Posts Tagged ‘space’

Oh hey, I forgot to give you a heads up about the “asteroid big enough to wipe out a city” that flew past us over past weekend.

‘City killer’ asteroid to pass harmlessly between Earth and moon

The good news is that we’re all still here. Hooray!

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Photo by Massimiliano Morosinotto on Unsplash

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Let’s give one last shoutout to our visitor from outer space. C/2022 E3 (ZTF), the universe’s charismatic invitation to look up and wonder about our past and our future, is at its closest point to Earth today. That means it will be at its brightest. If the world and weather are on your side, you might be able to see it with the naked eye. Look to the north after sunset. Is it fuzzy? Is it green? It might just be a comet!

Green comet C-2022 E3 (ZTF) will be closest to Earth today | Space

During the comet’s perigee, it will come to within a distance of around 26 million miles (42 million kilometers) from our planet, which is equivalent to about 28% of the distance between Earth and the sun. If you’ve been waiting to get a look at C/2022 E3 (ZTF) before it speeds away, now is your best chance. You can also watch the comet live online on Feb. 1 in a free webcast at 11 p.m. EST (0400 GMT) from the Virtual Telescope Project.

If the weather isn’t cooperating where you are or you have a hard time finding it or you just can’t see yourself outside in the cold, there will be a live webcast tonight. Pour a cup of hot cocoa and wave as The Green Comet flies by!

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Photo by Junseong Lee on Unsplash

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Today is the first test of humanity’s nascent planetary defense system. Like Armageddon, except scientists are the heroes.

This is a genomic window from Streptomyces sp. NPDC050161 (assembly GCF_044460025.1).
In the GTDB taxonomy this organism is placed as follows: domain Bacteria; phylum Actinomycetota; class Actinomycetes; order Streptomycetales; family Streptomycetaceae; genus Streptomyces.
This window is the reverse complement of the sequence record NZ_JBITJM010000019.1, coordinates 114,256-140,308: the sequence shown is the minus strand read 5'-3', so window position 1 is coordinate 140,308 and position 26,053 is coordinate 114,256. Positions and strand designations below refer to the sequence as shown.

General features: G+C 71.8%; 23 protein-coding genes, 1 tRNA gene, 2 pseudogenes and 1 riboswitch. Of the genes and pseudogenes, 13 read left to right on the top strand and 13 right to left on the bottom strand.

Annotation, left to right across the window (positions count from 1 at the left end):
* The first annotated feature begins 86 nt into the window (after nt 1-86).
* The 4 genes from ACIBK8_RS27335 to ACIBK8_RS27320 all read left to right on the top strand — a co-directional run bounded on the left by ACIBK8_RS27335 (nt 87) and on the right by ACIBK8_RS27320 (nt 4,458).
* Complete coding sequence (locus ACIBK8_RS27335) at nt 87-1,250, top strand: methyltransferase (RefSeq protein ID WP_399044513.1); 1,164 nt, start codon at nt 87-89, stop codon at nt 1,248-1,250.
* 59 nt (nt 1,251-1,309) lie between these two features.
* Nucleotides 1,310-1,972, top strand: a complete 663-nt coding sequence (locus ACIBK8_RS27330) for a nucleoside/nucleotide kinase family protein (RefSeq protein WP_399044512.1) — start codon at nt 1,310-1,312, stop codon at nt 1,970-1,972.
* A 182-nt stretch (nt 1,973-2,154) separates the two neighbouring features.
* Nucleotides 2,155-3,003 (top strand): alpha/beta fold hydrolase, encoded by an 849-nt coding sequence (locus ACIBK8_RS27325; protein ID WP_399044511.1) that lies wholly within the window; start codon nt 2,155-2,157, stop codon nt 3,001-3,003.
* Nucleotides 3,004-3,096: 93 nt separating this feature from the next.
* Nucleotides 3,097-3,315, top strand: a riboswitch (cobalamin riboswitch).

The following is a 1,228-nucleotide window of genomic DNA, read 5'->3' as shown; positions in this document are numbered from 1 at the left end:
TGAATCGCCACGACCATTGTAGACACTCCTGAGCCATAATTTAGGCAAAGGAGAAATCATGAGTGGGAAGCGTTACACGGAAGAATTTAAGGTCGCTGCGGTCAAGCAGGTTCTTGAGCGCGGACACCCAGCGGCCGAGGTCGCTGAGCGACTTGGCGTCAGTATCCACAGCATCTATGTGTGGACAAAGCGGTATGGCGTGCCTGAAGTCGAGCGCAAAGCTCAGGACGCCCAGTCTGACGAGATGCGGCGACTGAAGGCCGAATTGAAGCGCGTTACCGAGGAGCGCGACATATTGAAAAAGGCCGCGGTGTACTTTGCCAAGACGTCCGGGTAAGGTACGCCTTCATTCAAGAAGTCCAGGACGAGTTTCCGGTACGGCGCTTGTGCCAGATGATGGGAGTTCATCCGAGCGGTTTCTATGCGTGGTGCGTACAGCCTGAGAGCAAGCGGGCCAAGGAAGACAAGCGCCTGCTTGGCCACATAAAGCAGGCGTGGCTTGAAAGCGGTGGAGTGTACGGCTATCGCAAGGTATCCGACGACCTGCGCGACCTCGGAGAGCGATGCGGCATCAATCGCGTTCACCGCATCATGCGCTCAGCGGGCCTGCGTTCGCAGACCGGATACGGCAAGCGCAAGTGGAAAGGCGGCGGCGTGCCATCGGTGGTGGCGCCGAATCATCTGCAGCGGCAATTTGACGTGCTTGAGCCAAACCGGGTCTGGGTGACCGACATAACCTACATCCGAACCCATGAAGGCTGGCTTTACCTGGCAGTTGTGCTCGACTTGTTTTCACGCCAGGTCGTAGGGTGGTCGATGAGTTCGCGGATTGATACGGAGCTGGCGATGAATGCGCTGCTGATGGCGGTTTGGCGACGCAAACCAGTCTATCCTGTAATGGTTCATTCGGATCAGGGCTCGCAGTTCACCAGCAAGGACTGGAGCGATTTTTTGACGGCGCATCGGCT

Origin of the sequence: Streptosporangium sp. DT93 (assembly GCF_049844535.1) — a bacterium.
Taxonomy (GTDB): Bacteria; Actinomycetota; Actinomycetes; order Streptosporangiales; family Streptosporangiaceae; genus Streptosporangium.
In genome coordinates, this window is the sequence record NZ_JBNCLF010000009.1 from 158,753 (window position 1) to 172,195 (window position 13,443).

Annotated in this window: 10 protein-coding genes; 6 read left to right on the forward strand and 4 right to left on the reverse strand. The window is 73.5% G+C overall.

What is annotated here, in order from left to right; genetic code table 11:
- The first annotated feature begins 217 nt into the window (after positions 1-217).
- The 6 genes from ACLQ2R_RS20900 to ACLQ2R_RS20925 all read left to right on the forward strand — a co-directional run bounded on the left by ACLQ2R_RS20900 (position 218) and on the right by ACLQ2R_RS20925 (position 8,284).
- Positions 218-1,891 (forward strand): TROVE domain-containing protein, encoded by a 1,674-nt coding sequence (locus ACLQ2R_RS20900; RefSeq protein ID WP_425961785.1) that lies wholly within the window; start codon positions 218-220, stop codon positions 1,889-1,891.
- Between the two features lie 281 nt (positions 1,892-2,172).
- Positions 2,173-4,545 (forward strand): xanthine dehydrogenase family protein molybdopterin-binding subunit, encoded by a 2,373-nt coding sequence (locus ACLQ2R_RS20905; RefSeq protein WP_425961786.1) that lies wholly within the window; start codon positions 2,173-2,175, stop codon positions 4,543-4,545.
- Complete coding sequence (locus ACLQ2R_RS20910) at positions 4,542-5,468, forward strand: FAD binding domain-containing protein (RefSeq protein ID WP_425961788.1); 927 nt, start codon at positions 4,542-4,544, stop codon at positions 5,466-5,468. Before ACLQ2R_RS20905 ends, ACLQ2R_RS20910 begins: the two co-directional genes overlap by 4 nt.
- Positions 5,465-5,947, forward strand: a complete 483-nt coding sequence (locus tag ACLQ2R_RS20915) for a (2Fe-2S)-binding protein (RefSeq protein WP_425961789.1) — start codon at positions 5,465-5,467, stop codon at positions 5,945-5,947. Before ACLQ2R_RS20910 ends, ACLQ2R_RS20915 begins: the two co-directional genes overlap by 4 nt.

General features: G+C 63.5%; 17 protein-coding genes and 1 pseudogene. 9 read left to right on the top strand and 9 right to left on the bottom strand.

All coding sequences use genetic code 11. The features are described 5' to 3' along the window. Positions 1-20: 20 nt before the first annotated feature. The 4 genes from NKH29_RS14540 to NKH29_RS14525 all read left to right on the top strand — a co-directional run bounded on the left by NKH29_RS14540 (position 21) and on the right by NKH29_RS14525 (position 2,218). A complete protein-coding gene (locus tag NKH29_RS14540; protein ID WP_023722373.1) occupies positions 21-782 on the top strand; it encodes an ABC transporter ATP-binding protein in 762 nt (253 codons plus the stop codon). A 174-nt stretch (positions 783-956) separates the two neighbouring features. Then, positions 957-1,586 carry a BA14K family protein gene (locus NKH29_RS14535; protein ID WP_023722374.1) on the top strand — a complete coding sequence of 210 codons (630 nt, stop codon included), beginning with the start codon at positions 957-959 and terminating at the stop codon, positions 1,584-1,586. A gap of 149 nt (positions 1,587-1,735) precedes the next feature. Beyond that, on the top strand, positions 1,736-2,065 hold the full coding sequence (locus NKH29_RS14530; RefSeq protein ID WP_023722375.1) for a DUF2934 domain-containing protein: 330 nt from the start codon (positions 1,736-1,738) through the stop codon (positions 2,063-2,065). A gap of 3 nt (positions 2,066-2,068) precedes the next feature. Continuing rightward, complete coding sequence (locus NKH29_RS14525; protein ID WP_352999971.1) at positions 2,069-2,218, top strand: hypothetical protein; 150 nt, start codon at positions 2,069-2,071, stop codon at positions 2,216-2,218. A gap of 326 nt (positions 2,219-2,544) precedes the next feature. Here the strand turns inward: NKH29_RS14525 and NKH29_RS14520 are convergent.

NASA will hit an asteroid with a spacecraft to change its course : NPR

“It’s just a spacecraft that is going to go and smack an asteroid.” Oh, is that all?

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NASA’s Double Asteroid Redirection Test (DART) is scheduled to crash a spacecraft into an asteroid to test our ability to nudge potentially dangerous near-Earth objects into safer trajectories. That is excellent, and we can watch it.

How to Livestream NASA Smashing an Asteroid to Test Planetary Defense Plan

The impact day broadcast of the actual test will start on Monday, September 26 at 6 p.m. EDT, which you can watch on NASA TV, a livestream on NASA’s YouTube channel.

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What will happen and how will we know? 

Ground-based telescopes are key to DART asteroid mission success | Space

On Monday (Sept. 26), the Double Asteroid Redirection Test (DART) spacecraft will slam into a small space rock called Dimorphos — on purpose, at a staggering 4 miles (6.6 kilometers) per second. The exercise comes in the name of planetary defense, which aims to protect human civilization from any large asteroid that may be on a collision course. For the mission to succeed, scientists need to measure exactly how much the orbit of Dimorphos around its larger companion, Didymos, speeds up. And the DART spacecraft won’t be in any shape to make that measurement itself, so mission personnel are relying on ground-based telescopes to track the aftermath of impact.

If this trial run works, terrific, but even failure would better prepare us to defend Earth. 

Si vis pacem, para [asteroides].

Publius Flavius Vegetius Renatus (with minor paraphrasing)

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Photo by Senad Palic on Unsplash

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Lieutenant Uhura is now with the stars.

Public domain, via Wikimedia Commons

Nichelle Nichols, Lt. Uhura on ‘Star Trek,’ dead at 89
Nichols was one of the first Black women featured in a major television series, and her role as Lt. Nyota Uhura on the original TV series was groundbreaking: an African American woman whose name came from Uhuru, the Swahili word for “freedom.”

“For the first time, we are being seen the world over as we should be seen.”

— Martin Luther King Jr., Star Trek’s Uhura Reflects On MLK Encounter

Nichelle Nichols showed us all that the future belonged to more than just white men, and then she helped NASA build that future.